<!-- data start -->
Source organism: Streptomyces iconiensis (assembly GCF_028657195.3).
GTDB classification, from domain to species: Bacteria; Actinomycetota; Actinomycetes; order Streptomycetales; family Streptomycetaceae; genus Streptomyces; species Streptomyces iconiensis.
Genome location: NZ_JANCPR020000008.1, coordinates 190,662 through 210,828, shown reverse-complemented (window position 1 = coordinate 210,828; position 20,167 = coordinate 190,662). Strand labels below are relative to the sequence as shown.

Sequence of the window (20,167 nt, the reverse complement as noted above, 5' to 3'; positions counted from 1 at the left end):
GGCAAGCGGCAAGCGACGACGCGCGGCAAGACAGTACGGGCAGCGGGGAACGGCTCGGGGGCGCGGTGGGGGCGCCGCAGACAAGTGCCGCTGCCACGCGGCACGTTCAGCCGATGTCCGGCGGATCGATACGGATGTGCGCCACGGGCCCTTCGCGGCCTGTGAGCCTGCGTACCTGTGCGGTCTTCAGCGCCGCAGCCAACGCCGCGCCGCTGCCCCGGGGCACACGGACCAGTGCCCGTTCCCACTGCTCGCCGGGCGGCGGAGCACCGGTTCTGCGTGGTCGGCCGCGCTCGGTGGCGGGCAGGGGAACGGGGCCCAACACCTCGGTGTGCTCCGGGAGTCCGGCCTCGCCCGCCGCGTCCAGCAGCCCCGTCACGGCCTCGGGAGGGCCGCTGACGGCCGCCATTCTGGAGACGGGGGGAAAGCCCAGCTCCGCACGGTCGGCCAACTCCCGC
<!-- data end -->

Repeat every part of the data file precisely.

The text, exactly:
Source organism: Streptomyces iconiensis (assembly GCF_028657195.3).
GTDB classification, from domain to species: Bacteria; Actinomycetota; Actinomycetes; order Streptomycetales; family Streptomycetaceae; genus Streptomyces; species Streptomyces iconiensis.
Genome location: NZ_JANCPR020000008.1, coordinates 190,662 through 210,828, shown reverse-complemented (window position 1 = coordinate 210,828; position 20,167 = coordinate 190,662). Strand labels below are relative to the sequence as shown.

Sequence of the window (20,167 nt, the reverse complement as noted above, 5' to 3'; positions counted from 1 at the left end):
GGCAAGCGGCAAGCGACGACGCGCGGCAAGACAGTACGGGCAGCGGGGAACGGCTCGGGGGCGCGGTGGGGGCGCCGCAGACAAGTGCCGCTGCCACGCGGCACGTTCAGCCGATGTCCGGCGGATCGATACGGATGTGCGCCACGGGCCCTTCGCGGCCTGTGAGCCTGCGTACCTGTGCGGTCTTCAGCGCCGCAGCCAACGCCGCGCCGCTGCCCCGGGGCACACGGACCAGTGCCCGTTCCCACTGCTCGCCGGGCGGCGGAGCACCGGTTCTGCGTGGTCGGCCGCGCTCGGTGGCGGGCAGGGGAACGGGGCCCAACACCTCGGTGTGCTCCGGGAGTCCGGCCTCGCCCGCCGCGTCCAGCAGCCCCGTCACGGCCTCGGGAGGGCCGCTGACGGCCGCCATTCTGGAGACGGGGGGAAAGCCCAGCTCCGCACGGTCGGCCAACTCCCGC